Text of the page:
The weather on Sunday was just right for lingering at the corner stall. And for offering one, two, three peppermint treats and for letting my horse lick peppermint sprinkles from my palm. He was clean, still damp from his first spring bath, and with a belly full of clover, chickweed, and dandelion leaves. Thick crumbs of his white winter coat traced our path from the crossties to his corner stall.
The weather on Sunday was just right for facing the yard. Like always, I waited for him to turn away, nose put to corner. His way of good-bye. Only, he lingered, too, on Sunday. We watched the field, the woods, and the mares way down yonder, across the road nearly to the horizon. A yellow tiger swallowtail lit along the fence and all along the yard.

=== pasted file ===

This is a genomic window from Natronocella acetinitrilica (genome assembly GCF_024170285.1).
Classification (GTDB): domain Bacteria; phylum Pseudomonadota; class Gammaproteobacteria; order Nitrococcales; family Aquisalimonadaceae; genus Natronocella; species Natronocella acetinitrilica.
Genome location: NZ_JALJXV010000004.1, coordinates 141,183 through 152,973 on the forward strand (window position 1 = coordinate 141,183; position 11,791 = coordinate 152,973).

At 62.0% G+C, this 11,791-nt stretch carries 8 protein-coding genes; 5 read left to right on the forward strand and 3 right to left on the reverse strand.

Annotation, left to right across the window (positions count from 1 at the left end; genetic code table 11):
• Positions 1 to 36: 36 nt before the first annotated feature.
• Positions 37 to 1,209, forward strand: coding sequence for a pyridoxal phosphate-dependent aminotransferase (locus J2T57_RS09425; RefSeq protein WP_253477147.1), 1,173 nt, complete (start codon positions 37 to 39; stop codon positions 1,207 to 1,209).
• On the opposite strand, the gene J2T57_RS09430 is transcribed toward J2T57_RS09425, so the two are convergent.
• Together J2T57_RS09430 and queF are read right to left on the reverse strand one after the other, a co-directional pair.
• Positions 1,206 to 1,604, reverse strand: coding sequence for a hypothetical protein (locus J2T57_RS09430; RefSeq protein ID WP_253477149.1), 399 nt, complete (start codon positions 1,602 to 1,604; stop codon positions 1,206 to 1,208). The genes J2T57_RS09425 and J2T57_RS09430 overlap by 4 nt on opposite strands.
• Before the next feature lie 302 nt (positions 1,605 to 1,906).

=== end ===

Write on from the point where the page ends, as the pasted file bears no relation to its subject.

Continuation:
I leaned my back against his stall gate on the side of his good eye, his only eye. Good because it’s still in its socket, though the midnight blue iris lets nothing in. He only sees what he remembers or imagines. So, I stood there with him, and he tilted his good blind eye close to me. His only eye.
What did he see?
I saw my citrus shirt and my cheeks filled with joy and my eyes made small by my reflected grin. I stood, smiling in the light he remembered and imagined. My heart hurt. My chest hurt. Like when I held my newborn daughter and looked into her mountain blue eyes. Like when my dying grammy held me, and I looked into her radiant blue eyes. Like that time I held my pointer out to a dragonfly and said out loud, “Hop up here on my finger. Let me look into your turquoise eyes.” And that bug prayed on my finger for a long time.
So, we turned toward the butterflies and killdeer. While the sunlight shifted lemon to amber, we faced the mare field. My blind horse rested his head on my shoulder. And, he fell asleep there on me, for a good long time.